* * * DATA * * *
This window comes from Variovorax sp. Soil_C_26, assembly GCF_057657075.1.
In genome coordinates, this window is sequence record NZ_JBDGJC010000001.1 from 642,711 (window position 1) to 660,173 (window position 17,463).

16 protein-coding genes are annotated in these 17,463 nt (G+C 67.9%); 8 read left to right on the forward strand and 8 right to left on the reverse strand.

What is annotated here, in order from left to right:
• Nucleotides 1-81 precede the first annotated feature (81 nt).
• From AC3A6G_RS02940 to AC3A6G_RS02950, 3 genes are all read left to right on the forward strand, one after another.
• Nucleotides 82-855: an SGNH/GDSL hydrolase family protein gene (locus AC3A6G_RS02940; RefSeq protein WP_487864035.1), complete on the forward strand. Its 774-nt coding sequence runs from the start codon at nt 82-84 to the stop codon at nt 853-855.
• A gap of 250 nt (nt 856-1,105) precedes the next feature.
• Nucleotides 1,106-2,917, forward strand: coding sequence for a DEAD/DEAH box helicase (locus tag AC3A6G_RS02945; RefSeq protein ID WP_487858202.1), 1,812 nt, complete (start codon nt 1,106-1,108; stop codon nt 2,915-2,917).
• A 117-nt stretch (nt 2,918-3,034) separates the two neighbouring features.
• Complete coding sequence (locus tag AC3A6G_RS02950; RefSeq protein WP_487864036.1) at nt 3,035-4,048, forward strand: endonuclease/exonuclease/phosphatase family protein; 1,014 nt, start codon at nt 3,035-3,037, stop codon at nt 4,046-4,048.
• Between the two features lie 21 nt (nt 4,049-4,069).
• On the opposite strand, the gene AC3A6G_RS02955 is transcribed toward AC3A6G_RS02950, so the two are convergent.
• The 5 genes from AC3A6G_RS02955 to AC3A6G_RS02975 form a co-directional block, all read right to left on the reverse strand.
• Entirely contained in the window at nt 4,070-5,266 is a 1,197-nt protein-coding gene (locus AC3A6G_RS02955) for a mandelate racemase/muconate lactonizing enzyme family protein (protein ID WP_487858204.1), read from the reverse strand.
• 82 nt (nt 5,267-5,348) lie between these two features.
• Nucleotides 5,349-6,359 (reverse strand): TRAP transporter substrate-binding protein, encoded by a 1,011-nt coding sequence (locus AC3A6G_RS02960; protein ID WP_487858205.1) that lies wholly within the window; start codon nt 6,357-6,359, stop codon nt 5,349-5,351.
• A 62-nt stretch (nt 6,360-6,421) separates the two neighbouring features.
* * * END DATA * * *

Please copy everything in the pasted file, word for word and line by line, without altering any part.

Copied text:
This window comes from Variovorax sp. Soil_C_26, assembly GCF_057657075.1.
In genome coordinates, this window is sequence record NZ_JBDGJC010000001.1 from 642,711 (window position 1) to 660,173 (window position 17,463).

16 protein-coding genes are annotated in these 17,463 nt (G+C 67.9%); 8 read left to right on the forward strand and 8 right to left on the reverse strand.

What is annotated here, in order from left to right:
• Nucleotides 1-81 precede the first annotated feature (81 nt).
• From AC3A6G_RS02940 to AC3A6G_RS02950, 3 genes are all read left to right on the forward strand, one after another.
• Nucleotides 82-855: an SGNH/GDSL hydrolase family protein gene (locus AC3A6G_RS02940; RefSeq protein WP_487864035.1), complete on the forward strand. Its 774-nt coding sequence runs from the start codon at nt 82-84 to the stop codon at nt 853-855.
• A gap of 250 nt (nt 856-1,105) precedes the next feature.
• Nucleotides 1,106-2,917, forward strand: coding sequence for a DEAD/DEAH box helicase (locus tag AC3A6G_RS02945; RefSeq protein ID WP_487858202.1), 1,812 nt, complete (start codon nt 1,106-1,108; stop codon nt 2,915-2,917).
• A 117-nt stretch (nt 2,918-3,034) separates the two neighbouring features.
• Complete coding sequence (locus tag AC3A6G_RS02950; RefSeq protein WP_487864036.1) at nt 3,035-4,048, forward strand: endonuclease/exonuclease/phosphatase family protein; 1,014 nt, start codon at nt 3,035-3,037, stop codon at nt 4,046-4,048.
• Between the two features lie 21 nt (nt 4,049-4,069).
• On the opposite strand, the gene AC3A6G_RS02955 is transcribed toward AC3A6G_RS02950, so the two are convergent.
• The 5 genes from AC3A6G_RS02955 to AC3A6G_RS02975 form a co-directional block, all read right to left on the reverse strand.
• Entirely contained in the window at nt 4,070-5,266 is a 1,197-nt protein-coding gene (locus AC3A6G_RS02955) for a mandelate racemase/muconate lactonizing enzyme family protein (protein ID WP_487858204.1), read from the reverse strand.
• 82 nt (nt 5,267-5,348) lie between these two features.
• Nucleotides 5,349-6,359 (reverse strand): TRAP transporter substrate-binding protein, encoded by a 1,011-nt coding sequence (locus AC3A6G_RS02960; protein ID WP_487858205.1) that lies wholly within the window; start codon nt 6,357-6,359, stop codon nt 5,349-5,351.
• A 62-nt stretch (nt 6,360-6,421) separates the two neighbouring features.